Ever, for her part, hates Chien Tan from the start and is trying to accept the future her parents have planned for her. She wants to dance. She feels as if she’s been born to do it and even gets accepted into a prestigious college dance program. However, her parents have decided that medical school is where her future lies. They want her to be the American doctor her father didn’t get to be when they immigrated. The fact that she can’t stand the sight of blood doesn’t deter them either. They’ve mapped out everything. Right down to what elective she’s going to take at Chien Tan. All she’s expected to do is be excellent at all of it.
So what’s a girl to do? If they’re going to make her come to Taiwan, she’s going to break every last Wong rule they set. Straight As, Dress like a Nun, Curfew of Ten, No Drinking, No Wasting Money, No Dancing with Boys, No Kissing Boys, No Boyfriend. They’re all going down. Her summer of rebellion before accepting the mantle her parents are shoving on her. Her new friend, Sophie, is only too willing to help too.
And that is where the fun and the story really begins in Loveboat, Taipei!
I really enjoyed this book. A lot more than I expected to in the beginning because it was a slow start. Ever didn’t really stand up for herself and I suppose it’s the American in me but that sort of bothered me. She just let her parents and everyone railroad her into stuff that she didn’t really want to do. At times, Sophie and others at Chien Tan took advantage of that part of her too. It wasn’t until the end, when it all imploded, that Ever finally decided to take the reins of her own life.
Of course, what would any summer of rebellion be without a little romance! Enter our two main guys – Rick Woo and Xavier Yeh.
Rick, as mentioned above, is the epitome of a perfect Asian son. Great grades, amazing athlete, handsome, wonderful future planned, gorgeous and rich girlfriend waiting back home. But the more time Ever spends in his proximity, she sees that some of it is a perfectly crafted facade. He’s got his own secrets that weigh heavily on him. But it’s the similarities that cause Ever to rethink how she feels about “Boy Wonder”. Could this big brother act he decides to play around her be all there is to it? Why is she drawn to the one guy she’s hated since she first read about him in World Journal?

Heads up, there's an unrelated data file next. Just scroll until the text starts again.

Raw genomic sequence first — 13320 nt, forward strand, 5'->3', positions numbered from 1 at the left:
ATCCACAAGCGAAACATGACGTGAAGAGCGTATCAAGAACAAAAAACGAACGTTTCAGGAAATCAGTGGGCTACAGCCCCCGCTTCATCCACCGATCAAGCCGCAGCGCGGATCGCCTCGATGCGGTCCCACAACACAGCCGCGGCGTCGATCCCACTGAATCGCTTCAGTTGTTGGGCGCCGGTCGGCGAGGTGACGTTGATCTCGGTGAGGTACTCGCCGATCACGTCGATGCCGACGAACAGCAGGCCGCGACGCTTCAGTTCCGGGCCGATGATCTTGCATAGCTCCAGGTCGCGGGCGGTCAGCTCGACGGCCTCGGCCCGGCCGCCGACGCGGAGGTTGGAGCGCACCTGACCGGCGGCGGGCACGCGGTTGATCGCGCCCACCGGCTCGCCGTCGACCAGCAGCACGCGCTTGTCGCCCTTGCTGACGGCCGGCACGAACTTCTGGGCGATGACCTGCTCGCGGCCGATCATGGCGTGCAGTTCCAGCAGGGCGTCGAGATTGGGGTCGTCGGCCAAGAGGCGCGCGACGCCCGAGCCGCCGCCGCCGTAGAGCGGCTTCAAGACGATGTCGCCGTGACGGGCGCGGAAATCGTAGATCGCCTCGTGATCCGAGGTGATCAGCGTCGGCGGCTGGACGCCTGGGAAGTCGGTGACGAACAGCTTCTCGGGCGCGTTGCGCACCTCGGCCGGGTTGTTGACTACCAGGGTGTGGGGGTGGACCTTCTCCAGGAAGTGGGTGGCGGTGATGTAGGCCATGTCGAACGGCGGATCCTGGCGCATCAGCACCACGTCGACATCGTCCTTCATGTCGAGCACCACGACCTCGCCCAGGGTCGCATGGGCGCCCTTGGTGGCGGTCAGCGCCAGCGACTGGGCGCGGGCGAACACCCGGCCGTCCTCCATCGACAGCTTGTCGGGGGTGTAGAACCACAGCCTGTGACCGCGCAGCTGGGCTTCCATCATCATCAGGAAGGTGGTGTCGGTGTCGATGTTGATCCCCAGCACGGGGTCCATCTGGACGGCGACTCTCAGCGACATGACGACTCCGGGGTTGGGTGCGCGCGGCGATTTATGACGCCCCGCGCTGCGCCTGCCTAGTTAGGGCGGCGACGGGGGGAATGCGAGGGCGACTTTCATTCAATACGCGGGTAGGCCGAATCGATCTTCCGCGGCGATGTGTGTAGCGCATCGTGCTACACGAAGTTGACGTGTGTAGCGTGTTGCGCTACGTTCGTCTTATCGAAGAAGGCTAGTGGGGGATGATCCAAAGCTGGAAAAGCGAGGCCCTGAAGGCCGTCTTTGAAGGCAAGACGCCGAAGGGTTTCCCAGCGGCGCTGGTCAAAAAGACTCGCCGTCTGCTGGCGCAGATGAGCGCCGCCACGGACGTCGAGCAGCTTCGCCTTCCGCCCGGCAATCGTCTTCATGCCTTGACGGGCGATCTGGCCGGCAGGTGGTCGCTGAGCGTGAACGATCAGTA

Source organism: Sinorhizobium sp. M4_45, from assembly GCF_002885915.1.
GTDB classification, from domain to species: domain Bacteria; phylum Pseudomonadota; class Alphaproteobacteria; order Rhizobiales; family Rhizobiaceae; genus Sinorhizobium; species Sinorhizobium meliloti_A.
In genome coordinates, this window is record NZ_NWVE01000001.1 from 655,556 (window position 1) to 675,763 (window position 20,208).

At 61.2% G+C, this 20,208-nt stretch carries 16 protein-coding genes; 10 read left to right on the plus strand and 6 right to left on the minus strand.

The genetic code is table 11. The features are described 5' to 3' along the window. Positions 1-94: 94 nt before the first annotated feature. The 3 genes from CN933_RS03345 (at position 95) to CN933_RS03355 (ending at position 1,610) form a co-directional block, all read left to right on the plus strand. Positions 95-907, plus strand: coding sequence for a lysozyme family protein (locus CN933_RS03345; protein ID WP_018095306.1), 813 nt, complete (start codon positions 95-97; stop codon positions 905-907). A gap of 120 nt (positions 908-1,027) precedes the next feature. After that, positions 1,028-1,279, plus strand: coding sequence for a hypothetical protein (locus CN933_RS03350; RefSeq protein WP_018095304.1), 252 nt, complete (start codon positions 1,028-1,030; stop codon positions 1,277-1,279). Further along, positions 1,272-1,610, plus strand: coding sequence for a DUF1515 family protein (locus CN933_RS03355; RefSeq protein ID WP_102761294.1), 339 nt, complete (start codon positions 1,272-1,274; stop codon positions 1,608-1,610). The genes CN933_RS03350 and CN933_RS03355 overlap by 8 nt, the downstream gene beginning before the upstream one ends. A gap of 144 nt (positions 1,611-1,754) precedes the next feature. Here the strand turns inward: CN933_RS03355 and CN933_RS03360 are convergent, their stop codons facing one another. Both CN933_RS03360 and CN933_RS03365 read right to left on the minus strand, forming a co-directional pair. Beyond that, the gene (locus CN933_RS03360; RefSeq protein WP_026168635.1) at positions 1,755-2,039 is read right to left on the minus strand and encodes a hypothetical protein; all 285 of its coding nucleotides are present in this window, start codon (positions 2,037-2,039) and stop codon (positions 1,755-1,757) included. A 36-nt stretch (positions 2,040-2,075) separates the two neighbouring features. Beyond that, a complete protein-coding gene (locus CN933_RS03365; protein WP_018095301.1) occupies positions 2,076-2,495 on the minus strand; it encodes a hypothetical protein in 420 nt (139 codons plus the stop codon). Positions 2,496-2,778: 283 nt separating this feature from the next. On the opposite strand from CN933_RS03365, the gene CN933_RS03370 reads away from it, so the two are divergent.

Xavier Yeh is the resident bad boy. Heir to a real estate empire, his only goal for the summer is to rack up notches on his bedpost. He’s off to great start when he’s caught having sex on the very first day at Chien Tan. But even though Ever’s not willing to be his next conquest, there’s something that sizzles between them from the first time they meet. Like Rick, he’s also not all that he seems. After witnessing an argument between Xavier and his Dad, and learning that he too is nursing a passion his parent’s will never accept, Ever can’t help but feel for him. But how much of this attraction is real?
And let’s not forget Sophie! Super smart. A whirlwind and a sweetheart with a devilish side. Pushed by her family to not be “too much” and find a man to marry, she’s set her sights on Xavier. In this case, three is definitely a crowd! Can Sophie and Ever’s budding friendship weather the calamity that surely ensues?
I don’t want to give anymore away because it’ll ruin the whole end of the book. The last half had me like 😮 🤨 🙄 😠 😱 😬 😏 🤗 😍 😎 😁!
IF I had to say something negative about this book, there was a moment when one of the characters had been hit and threatened by their romantic partner. The punishment was expulsion from the program but I think jail time would’ve been more appropriate. However, since we only see the consequences from Ever’s vantage, there might have been more that happened behind the scenes. There was another moment too that I feel was rushed for the sake of length but talking about it would give away too much too. You’ll just have to go pick it up and read it yourself!
Which brings me to trigger warnings… You’ll read about having sex (not explicit details and remember, they’re all high school graduates), drinking, depression, abuse (physical and emotional), and attempted suicide.
I’m giving this one 4 stars on my Goodreads page because even though I loved it, I didn’t LOVE it. Know what I mean? Mostly for the things I can’t talk about but mentioned above. 😘
And because my internet was down a few days and I got bored, I created my own casting for if they made this into a movie. LOL! 😆
Lastly, Chien Tan is a real place! Check it out here: http://chientan.cyh.org The pictures really helped me get a visual while reading this book.